Tide crashes hard in Sugar Bowl

Published 11:56 pm Friday, January 2, 2009

NEW ORLEANS – Nobody gave Utah a chance in Friday night’s Sugar Bowl, but Alabama found out right away that it didn’t matter what conference the Utes were in, they had come to play.

The only remaining unbeaten team in the country jumped out to a quick 21-0 lead before the Crimson Tide could even blink, and for the first time all year Alabama had to play catch up.

Despite a comeback attempt led by the Tide’s defense and special teams, Utah hung on for a 31-17 win in front of 75,000 at the Superdome to remain perfect on the season.

On their first drive of the game, the Utes marched down the field and scored in just five plays. Quarterback Brian Johnson, who was a perfect 5-for-5 on the drive, found Brent Casteel on a seven-yard touchdown pass.

It didn’t take long for Utah’s offense to get back on the field after free safety Robert Johnson intercepted John Parker Wilson on the Tide’s second play of the drive.

Three plays later, David Reed made a leaping catch at the two-yard line for 30 yards to set up Matt Asiata’s two-yard touchdown run, making it 14-0. Asiata took the direct snap and ran straight in for the score.

For an Alabama team who had outscored their opponents 133-27 in the first quarter coming into the game, the Tide looked dumbfounded.

Utah’s offense kept up the attack on its next drive, going 65 yards on seven plays and scoring its third touchdown of the game. Johnson connected with Bradon Godfrey from 18 yards out for his second scoring strike of the game.

Johnson finished the game 27-of-41 for 336 yards and 3 touchdowns and was named the Sugar Bowl MVP.

The Alabama offense finally sustained a drive into Utah territory late in the first quarter but had to settle for a long field goal when Wilson was sacked on third down by Kenape Eliapo.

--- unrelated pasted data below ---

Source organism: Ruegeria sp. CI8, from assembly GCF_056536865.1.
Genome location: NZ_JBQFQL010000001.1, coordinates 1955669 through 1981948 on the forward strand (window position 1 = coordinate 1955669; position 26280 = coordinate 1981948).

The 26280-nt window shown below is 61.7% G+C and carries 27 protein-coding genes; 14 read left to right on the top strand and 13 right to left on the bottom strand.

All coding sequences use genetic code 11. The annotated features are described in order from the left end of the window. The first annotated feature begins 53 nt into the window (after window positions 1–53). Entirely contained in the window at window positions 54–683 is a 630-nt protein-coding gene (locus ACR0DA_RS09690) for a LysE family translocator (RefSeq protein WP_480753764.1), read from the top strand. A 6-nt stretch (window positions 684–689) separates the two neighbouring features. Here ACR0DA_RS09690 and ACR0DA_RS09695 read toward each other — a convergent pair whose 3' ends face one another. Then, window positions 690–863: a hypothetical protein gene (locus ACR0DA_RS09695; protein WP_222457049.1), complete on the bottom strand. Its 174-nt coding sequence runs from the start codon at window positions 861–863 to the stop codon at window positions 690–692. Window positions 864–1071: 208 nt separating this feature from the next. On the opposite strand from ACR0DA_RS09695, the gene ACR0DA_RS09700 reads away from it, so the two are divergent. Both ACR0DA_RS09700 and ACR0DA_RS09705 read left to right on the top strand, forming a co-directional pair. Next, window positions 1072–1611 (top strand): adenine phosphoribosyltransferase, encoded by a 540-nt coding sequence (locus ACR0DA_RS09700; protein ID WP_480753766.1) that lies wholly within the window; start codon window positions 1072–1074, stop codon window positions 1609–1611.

It was the fourth sack given up by the Tide in the first quarter alone, who clearly missed Outland Trophy winner Andre Smith.

Alabama also lost Smith’s replacement at left tackle, Mike Johnson, to an ankle injury during the first quarter. Drew Davis moved from right tackle over to left tackle and freshman John Michael Boswell took over at right tackle.

With the makeshift line playing all game, it was clear the Tide lacked the continuity it had on the line all year, giving up 7 sacks on the night. Linebacker Stevenson Sylvester recorded three sacks to lead the Utes.

Midway through the second quarter, Alabama desperately needed a spark and finally got one from return specialist Javier Arenas, who had come up with big plays all year for the Tide.

Arenas ran a Louie Sakoda punt back 73 yards for a touchdown to make it 21-10. Arenas looked like he was stopped at midfield but broke free and took it the distance, energizing the Alabama faithful.

For Arenas, it was his sixth punt return for a touchdown in his Alabama career, extending his own record. It was also the fourth-longest return by a Tide player in a bowl game.

In the second half, Alabama’s defense got the big play it was looking for when Utah’s Johnson fumbled on the first play and senior Bobby Greenwood recovered.

Linebacker Dont’a Hightower came through and knocked the ball out of Johnson’s hand as he was going to throw it.

The Tide offense responded with a seven-play, 30-yard drive, capped off by a four-yard touchdown pass from Wilson to Glen Coffee to make it 21-17. Just like that, Alabama was right back in the game.

The momentum didn’t last long as Utah answered with a touchdown drive of their own to put the Utes back on top 28-17. On third and ten, Johnson hit Reed, who spun out of a tackle by Kareem Jackson and ran untouched into the end zone.

The touchdown was the knockout blow for the Tide, who never recovered. A missed field goal and a fumble by Wilson killed any chance of a comeback.

Utah tacked on a late field to make it 31-17 and hand Alabama its second straight loss to end the season. For Utah, it was their eighth straight bowl victory and the Utes became the first team from a non-BCS conference to win two BCS bowls.